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Date: Fri, 16 Dec 2016 19:01:54 +0100
From: Florent Rougon <>
Subject: Re: CVE Request: FlightGear: Allows the route manager to overwrite arbitrary files

[ This is in reply to Salvatore Bonaccorso's mail from Wed, 14 Dec 2016
  16:57:11 +0100, i.e.
  unfortunately I don't have its Message-ID to reply in the same thread
  (just subscribed a few hours ago). ]


As already written in private to Salvatore and maintainers of a few
distributions, it is quite unclear to me how to achieve arbitrary code
execution using this vulnerability. The reason I'm saying this is that
the bug allows an attacker to choose which user-writable files he wants
to overwrite, but *not their contents*, at least not freely at all. The
actual writing is not done by Nasal code but by the Route manager's C++
code, which doesn't seem to give much freedom as to the contents being
written (Nasal code can only *trigger* the flightplan writing).

Here is how the flightplan is saved
(flightgear/src/Autopilot/route_mgr.cxx, code from FlightGear's 'next'

  bool FGRouteMgr::saveRoute(const SGPath& p)
    if (!_plan) {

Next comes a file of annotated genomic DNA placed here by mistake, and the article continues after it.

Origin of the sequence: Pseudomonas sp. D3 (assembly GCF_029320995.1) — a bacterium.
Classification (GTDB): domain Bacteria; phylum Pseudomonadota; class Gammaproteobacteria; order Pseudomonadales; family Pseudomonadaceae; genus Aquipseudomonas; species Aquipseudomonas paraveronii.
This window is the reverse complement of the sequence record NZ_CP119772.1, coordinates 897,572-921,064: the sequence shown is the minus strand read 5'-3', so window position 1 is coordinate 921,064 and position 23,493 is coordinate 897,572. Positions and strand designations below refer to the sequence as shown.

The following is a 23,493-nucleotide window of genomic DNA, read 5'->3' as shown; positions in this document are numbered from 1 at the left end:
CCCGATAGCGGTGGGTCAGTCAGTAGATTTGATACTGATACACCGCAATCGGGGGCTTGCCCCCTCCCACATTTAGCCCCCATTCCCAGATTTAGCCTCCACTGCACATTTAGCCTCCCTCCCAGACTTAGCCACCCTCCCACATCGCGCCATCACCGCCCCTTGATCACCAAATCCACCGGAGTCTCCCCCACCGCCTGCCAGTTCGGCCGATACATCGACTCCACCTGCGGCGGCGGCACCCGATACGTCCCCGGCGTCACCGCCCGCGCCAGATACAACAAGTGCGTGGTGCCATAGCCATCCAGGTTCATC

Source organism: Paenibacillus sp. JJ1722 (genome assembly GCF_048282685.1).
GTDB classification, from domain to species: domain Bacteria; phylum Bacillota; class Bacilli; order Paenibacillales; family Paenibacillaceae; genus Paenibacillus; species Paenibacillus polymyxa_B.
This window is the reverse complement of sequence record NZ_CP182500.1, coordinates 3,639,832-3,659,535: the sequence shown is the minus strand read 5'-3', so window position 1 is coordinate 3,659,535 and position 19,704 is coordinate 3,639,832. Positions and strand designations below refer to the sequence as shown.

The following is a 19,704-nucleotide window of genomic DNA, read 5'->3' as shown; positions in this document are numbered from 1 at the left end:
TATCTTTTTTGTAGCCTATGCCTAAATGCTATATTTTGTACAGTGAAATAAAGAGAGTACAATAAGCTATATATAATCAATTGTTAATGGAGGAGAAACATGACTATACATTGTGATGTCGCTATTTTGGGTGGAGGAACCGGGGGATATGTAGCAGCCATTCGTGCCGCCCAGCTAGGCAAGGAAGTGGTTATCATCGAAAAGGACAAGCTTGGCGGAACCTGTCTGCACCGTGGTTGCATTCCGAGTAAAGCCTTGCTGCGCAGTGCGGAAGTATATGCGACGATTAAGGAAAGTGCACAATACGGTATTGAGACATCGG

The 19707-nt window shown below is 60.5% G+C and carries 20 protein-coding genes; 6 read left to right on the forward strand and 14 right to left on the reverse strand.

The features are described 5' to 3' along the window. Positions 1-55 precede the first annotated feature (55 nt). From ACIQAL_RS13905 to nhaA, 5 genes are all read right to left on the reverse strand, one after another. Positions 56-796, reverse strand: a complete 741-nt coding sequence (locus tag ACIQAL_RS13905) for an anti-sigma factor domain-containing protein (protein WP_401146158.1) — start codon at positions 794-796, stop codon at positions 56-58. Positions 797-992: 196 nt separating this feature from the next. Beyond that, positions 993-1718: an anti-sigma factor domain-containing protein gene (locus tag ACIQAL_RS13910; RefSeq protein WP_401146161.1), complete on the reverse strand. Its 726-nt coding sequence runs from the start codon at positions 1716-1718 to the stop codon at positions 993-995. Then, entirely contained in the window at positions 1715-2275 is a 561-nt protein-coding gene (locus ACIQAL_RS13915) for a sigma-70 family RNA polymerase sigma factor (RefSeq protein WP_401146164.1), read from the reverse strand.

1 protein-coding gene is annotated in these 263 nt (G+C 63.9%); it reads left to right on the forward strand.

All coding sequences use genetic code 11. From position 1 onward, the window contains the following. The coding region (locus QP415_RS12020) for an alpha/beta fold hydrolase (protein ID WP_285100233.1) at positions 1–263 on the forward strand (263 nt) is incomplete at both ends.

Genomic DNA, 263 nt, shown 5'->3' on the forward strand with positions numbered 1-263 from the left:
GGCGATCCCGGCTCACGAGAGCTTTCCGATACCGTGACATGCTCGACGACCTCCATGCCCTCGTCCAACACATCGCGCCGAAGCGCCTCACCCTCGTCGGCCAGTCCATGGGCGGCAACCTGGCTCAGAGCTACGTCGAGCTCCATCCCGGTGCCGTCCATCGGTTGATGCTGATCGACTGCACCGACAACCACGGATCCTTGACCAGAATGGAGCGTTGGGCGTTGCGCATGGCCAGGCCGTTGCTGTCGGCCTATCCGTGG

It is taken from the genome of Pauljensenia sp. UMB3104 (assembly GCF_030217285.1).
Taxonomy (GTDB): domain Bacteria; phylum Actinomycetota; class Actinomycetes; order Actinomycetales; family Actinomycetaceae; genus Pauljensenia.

return false;

    return _plan->save(p);

calling (flightgear/src/Navaids/FlightPlan.cxx):

  bool FlightPlan::save(const SGPath& path)
    SG_LOG(SG_NAVAID, SG_INFO, "Saving route to " << path);
    try {
      SGPropertyNode_ptr d(new SGPropertyNode);
      d->setIntValue("version", 2);

      if (_departure) {
        d->setStringValue("departure/airport", _departure->ident());
        if (_sid) {
          d->setStringValue("departure/sid", _sid->ident());

        if (_departureRunway) {
          d->setStringValue("departure/runway", _departureRunway->ident());

      if (_destination) {
        d->setStringValue("destination/airport", _destination->ident());
        if (_star) {
          d->setStringValue("destination/star", _star->ident());

        if (_approach) {
          d->setStringValue("destination/approach", _approach->ident());

        //d->setStringValue("destination/transition", destination->getStringValue("transition"));

        if (_destinationRunway) {
          d->setStringValue("destination/runway", _destinationRunway->ident());

      // route nodes
      SGPropertyNode* routeNode = d->getChild("route", 0, true);
      for (unsigned int i=0; i<_legs.size(); ++i) {
        Waypt* wpt = _legs[i]->waypoint();
        wpt->saveAsNode(routeNode->getChild("wp", i, true));
      } // of waypoint iteration
      writeProperties(path, d, true /* write-all */);
      return true;
    } catch (sg_exception& e) {
      SG_LOG(SG_NAVAID, SG_ALERT, "Failed to save flight-plan '" << path << "'. " << e.getMessage());
      return false;

calling [1] and [2] with:

[1] (flightgear/src/Navaids/route.cxx):

  void Waypt::saveAsNode(SGPropertyNode* n) const
    n->setStringValue("type", type());

calling (flightgear/src/Navaids/route.cxx):

  void Waypt::writeToProperties(SGPropertyNode_ptr aProp) const
    if (flag(WPT_OVERFLIGHT)) {
      aProp->setBoolValue("overflight", true);